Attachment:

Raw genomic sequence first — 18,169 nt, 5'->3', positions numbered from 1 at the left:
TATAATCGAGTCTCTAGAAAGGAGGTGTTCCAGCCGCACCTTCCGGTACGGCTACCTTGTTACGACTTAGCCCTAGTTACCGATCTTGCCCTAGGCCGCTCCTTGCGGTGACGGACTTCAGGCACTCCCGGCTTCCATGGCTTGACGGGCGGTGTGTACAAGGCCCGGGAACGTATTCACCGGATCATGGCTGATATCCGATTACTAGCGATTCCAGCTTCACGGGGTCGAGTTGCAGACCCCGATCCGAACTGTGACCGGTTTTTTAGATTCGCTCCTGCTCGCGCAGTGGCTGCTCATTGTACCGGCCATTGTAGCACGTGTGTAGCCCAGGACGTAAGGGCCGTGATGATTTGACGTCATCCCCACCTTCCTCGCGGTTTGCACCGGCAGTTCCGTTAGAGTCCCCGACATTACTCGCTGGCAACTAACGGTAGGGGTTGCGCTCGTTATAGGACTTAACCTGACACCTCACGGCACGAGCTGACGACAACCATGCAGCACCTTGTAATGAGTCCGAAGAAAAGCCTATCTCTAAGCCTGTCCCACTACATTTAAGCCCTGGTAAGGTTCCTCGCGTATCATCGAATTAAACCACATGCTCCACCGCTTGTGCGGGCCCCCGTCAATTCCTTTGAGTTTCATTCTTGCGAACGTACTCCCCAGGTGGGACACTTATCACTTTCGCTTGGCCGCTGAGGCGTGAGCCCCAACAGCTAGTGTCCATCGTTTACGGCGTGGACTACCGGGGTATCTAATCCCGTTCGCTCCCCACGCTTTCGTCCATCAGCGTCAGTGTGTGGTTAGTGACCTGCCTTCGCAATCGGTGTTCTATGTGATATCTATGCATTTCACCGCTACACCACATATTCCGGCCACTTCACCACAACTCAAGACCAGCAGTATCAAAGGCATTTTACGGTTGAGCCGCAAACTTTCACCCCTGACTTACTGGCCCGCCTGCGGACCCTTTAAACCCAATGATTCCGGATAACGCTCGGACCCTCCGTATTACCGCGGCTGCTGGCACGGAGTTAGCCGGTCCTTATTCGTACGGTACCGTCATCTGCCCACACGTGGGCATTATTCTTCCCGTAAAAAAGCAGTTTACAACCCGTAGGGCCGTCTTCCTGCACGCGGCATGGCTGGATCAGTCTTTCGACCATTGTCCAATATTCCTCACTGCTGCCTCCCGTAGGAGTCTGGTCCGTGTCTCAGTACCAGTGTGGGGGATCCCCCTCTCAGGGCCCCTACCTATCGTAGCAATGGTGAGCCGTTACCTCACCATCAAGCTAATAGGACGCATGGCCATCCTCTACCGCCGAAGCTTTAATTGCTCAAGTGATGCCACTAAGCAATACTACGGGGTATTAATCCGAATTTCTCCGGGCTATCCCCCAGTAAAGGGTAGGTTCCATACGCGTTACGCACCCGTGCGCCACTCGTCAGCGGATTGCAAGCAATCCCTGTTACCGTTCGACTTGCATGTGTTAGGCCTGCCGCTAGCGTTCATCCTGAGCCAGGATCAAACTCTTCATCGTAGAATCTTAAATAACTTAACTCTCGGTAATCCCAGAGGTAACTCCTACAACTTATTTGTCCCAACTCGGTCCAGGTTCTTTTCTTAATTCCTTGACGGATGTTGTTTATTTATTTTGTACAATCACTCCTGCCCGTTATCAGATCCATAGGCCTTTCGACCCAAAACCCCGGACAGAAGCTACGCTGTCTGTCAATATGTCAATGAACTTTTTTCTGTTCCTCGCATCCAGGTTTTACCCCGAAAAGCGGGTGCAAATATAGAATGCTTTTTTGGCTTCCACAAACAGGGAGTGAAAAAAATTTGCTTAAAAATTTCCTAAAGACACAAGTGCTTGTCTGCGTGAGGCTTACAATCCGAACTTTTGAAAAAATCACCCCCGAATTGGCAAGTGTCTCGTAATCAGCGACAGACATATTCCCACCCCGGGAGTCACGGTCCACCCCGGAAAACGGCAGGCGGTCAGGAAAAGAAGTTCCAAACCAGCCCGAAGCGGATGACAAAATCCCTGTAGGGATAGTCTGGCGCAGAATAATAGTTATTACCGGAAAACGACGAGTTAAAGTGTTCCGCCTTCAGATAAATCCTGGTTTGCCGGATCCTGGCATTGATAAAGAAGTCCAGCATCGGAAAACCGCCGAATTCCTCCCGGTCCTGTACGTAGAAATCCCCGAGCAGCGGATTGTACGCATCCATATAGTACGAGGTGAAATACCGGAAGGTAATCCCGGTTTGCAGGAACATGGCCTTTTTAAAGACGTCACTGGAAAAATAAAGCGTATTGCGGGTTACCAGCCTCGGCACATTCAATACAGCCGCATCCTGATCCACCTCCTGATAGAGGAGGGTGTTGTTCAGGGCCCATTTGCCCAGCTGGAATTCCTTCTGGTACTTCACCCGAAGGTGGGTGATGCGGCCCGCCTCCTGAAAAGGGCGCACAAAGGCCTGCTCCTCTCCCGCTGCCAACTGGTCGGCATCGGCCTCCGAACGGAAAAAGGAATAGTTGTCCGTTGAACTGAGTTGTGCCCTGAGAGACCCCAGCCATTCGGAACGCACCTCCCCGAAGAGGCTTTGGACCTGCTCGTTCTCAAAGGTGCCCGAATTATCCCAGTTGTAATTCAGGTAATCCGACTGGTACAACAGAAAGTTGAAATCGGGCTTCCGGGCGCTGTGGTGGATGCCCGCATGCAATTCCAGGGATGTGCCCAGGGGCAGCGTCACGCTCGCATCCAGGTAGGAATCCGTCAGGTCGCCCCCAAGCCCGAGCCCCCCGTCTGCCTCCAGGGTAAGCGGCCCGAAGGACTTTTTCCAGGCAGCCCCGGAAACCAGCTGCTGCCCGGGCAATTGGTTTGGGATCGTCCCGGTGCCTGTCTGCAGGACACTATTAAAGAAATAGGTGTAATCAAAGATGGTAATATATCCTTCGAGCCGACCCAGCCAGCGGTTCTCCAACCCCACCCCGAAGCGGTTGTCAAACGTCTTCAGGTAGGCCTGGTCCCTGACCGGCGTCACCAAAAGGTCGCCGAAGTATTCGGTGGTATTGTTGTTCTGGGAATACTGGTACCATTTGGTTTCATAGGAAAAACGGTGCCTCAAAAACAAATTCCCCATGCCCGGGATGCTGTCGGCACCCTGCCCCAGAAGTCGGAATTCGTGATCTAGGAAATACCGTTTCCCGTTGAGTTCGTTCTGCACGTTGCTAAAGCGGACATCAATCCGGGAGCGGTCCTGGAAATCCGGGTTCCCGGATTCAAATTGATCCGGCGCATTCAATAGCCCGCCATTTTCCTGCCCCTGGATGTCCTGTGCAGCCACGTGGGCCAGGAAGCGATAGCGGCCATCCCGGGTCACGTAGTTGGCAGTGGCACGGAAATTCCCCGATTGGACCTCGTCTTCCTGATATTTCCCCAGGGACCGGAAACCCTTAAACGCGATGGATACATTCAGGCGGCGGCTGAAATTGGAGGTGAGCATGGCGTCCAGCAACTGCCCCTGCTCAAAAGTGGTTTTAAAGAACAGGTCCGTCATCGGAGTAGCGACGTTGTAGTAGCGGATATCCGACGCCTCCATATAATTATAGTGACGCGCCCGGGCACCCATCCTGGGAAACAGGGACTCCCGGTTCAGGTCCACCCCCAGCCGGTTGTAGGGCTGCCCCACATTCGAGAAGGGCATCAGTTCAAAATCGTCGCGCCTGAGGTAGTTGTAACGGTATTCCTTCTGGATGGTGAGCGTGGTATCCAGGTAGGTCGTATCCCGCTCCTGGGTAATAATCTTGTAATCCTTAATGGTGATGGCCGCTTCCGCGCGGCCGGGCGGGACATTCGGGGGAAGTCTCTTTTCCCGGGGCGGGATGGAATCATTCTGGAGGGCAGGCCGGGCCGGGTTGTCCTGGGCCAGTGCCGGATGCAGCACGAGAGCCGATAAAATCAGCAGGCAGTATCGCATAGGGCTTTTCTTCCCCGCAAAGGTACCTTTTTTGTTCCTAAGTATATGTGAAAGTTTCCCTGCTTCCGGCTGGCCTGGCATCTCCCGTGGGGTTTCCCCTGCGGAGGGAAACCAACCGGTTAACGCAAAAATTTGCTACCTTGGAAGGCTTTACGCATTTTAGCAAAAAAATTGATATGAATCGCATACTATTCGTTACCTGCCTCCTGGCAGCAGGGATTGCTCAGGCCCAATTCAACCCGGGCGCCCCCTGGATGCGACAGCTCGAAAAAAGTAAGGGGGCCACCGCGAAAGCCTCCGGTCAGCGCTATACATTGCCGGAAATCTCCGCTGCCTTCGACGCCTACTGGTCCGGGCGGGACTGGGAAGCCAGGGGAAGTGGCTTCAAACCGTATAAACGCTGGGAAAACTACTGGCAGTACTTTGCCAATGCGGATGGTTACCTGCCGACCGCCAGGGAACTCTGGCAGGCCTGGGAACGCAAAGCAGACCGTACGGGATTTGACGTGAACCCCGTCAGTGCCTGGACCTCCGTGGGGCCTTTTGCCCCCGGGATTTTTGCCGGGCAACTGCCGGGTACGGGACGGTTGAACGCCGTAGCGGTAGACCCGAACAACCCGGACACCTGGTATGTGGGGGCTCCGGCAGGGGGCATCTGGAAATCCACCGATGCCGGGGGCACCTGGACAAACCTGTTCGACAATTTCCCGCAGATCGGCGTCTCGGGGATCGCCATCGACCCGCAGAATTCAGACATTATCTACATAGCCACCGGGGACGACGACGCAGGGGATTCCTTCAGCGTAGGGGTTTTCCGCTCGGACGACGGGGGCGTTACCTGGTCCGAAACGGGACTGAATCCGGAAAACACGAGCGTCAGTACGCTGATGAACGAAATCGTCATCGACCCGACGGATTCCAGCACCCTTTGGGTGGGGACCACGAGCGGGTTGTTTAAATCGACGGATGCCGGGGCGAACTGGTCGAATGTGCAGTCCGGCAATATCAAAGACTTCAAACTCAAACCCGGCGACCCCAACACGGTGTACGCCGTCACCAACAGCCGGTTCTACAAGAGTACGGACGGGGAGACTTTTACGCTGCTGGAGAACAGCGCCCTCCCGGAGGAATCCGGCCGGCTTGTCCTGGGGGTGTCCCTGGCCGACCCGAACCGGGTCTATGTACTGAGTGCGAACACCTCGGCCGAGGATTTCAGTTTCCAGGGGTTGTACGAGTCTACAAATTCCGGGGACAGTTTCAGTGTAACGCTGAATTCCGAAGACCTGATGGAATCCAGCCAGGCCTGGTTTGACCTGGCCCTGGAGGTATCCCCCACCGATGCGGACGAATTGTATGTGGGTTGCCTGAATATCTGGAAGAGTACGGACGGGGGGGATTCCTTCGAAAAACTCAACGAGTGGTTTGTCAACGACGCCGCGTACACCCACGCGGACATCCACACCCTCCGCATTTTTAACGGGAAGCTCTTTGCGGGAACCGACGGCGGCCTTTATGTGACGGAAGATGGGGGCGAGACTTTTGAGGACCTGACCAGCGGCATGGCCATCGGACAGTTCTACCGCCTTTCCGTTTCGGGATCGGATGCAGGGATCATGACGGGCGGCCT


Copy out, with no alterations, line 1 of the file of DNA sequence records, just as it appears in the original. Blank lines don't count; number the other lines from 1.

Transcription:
Raw genomic sequence first — 18,169 nt, 5'->3', positions numbered from 1 at the left: